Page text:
An Investigative Determination – Child Pornography or Child Erotica?

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The Journal of Computer Crime Investigation & Forensics
July-September 1999, Issue 7.3

The law enforcement community is typically reactive in nature. With this factually supported statement established, there is little surprise that law enforcement has been slow to respond to the investigation of Internet crimes against children. Can we fear what we do not see? The physical absence of the sexual offender, cloaked by the barrier of a computer monitor and modem, is no less dangerous than the registered sexual predator that has been released from prison and moved into your neighborhood. Investigators with online experience would strongly agree with this presumption. The sexual offender uses this perceived absence to methodically develop a comfortable relationship that commonly leads to a meeting between the offender and the child victim. Sexual exploitation in cyberspace is a very real threat to our children and a tremendous challenge to investigators entering the online arena.

The investigations that occur via computers require new investigative techniques and technology-based skills. Law enforcement is standing at a threshold where proactive investigations in cyberspace are becoming the norm. Laws are generally non-specific to computer-related crimes against children. Not only is law enforcement unfamiliar with the cyber-environment, prosecutorial officers and judges are even less informed. This article will address a primary concern of online investigations: the legal difference between child pornography and child erotica. Prior to initiating an online contact, there must exist an explicit understanding of what constitutes an illegal computer file image. As laws vary from state to state, the topic will be discussed from the perspective of federal application. Once the distinction has been made, it is imperative that investigators thoroughly understand the local jurisdictional applications.

According to federal law, there is a distinction between child pornography and child erotica. Child pornography is clearly defined within 18 USC 2256. It should be noted that the Code does not provide a definition for child erotica. Instead, child erotica is differentiated from child pornography by the absence of elements defining child pornography. To cite Title 18, United States Code, Section 2256, Chapter 110:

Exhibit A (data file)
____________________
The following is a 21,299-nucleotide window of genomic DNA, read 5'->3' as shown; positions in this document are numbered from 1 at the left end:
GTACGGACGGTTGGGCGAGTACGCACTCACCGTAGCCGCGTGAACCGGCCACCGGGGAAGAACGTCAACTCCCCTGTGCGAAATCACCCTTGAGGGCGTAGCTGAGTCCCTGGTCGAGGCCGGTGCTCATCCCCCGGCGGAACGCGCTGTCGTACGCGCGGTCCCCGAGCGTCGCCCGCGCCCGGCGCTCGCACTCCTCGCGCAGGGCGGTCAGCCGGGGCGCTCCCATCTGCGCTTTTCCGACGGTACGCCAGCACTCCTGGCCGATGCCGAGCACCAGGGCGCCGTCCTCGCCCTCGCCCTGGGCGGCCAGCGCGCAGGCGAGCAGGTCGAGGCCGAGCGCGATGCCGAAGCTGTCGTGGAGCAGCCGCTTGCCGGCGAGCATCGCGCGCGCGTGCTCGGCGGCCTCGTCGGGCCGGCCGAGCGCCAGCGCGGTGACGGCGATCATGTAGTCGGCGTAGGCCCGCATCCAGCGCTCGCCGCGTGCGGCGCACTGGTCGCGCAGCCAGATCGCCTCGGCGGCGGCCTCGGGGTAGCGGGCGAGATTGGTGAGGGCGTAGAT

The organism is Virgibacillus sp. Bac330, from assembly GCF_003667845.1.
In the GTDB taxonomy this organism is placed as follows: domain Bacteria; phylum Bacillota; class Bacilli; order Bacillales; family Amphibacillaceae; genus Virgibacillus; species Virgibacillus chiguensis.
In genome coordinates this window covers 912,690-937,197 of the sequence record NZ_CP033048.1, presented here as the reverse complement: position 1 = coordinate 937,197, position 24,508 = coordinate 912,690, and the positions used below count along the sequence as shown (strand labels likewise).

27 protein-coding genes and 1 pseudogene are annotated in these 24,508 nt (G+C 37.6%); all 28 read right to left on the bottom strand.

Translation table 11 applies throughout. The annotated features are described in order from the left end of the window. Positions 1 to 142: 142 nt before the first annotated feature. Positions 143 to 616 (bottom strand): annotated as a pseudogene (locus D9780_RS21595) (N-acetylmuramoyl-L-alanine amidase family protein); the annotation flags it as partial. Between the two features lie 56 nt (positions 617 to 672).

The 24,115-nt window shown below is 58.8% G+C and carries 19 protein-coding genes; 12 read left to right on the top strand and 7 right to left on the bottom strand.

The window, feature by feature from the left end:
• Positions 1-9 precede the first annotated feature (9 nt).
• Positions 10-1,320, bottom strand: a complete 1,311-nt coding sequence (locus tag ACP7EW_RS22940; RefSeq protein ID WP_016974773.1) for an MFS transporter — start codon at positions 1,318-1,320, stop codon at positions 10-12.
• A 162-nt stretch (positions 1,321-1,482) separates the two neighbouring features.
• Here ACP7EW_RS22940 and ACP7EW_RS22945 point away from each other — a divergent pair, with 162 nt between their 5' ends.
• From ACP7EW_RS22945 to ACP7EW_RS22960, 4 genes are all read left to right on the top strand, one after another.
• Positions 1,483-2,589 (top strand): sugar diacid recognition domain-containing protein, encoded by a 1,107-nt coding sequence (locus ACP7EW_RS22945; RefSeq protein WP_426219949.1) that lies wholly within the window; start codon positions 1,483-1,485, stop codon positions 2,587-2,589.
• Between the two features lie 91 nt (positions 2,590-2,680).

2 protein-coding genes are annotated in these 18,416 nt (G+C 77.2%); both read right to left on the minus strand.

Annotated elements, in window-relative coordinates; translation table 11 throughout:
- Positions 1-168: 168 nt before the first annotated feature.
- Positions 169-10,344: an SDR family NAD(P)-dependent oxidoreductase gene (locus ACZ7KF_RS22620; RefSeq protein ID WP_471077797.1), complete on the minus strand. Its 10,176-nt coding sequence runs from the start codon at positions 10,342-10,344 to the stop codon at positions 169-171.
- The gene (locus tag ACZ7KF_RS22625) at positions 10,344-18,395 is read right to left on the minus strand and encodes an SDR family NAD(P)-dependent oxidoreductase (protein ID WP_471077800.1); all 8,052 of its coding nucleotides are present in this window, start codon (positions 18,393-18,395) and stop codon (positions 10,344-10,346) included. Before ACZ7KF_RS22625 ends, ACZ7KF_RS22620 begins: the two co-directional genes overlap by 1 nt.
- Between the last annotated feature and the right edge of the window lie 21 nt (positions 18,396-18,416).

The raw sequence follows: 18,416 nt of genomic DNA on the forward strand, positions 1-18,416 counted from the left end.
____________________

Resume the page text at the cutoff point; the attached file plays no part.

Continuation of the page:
For the purposes of this chapter, the term “minor” means any person under the age of eighteen years; “sexually explicit conduct” means actual or simulated: (A) sexual intercourse, including genital-genital, oral-genital, anal-genital, or oral-anal, whether between persons of the same or opposite sex; (B) bestiality; (C) masturbation; (D) sadistic or masochistic abuse; or (E) lascivious exhibition of the genitals or pubic area of any person; (3) “producing” means producing, directing, manufacturing, issuing, publishing, or advertising; (4) “organization” means a person other than an individual; (5) ''visual depiction'' includes undeveloped film and videotape, and data stored on computer disk or by electronic means which is capable of conversion into a visual image; (6) “computer” has the meaning given that term in section1030 of this title; (7) “custody or control” includes temporary supervision over or responsibility for a minor whether legally or illegally obtained; (8) “child pornography” means any visual depiction, including any photograph, film, video, picture, or computer or computer-generated image or picture, whether made or produced by electronic, mechanical, or other means, of sexually explicit conduct, where: (A) the production of such visual depiction involves the use of a minor engaging in sexually explicit conduct; (B) such visual depiction is, or appears to be, of a minor engaging in sexually explicit conduct; (C) such visual depiction has been created, adapted, or modified to appear that an identifiable minor is engaging in sexually explicit conduct; or (D) such visual depiction is advertised, promoted, presented, described, or distributed in such a manner that conveys the impression that the material is or contains a visual depiction of a minor engaging in sexually explicit conduct; and (9) “identifiable minor”: (A) means a person: (i)(I) who was a minor at the time the visual depiction was created, adapted, or modified; or (II) whose image as a minor was used in creating, adapting, or modifying the visual depiction; and (ii) who is recognizable as an actual person by the person's face, likeness, or other distinguishing characteristic, such as a unique birthmark or other recognizable feature; and (B) shall not be construed to require proof of the actual identity of the identifiable minor.

Of particular interest to the investigation is the making of a determination, with reasonable certainty, that the person(s) and activities depicted in the computer file image is a violation of law. There are two specific issues relative to the topic. The first area of concern is age. The person(s) depicted in the computer file image must be under the age of eighteen. The courts have consistently accepted prima facie evidence where the age of the person is so clearly under the age of eighteen that reasonable certainty is evident without proof or reasoning. This determination would be based upon the investigator’s training, experience, and expertise. Outside the scope of prima facie evidence, it is typically required that the investigator obtains medical determination to establish probable cause. I encourage investigators to include prosecutors from the onset of each investigation. This investigator-prosecuting agent relationship strengthens the prosecutorial effort through a mutual understanding of procedural and investigative expectations.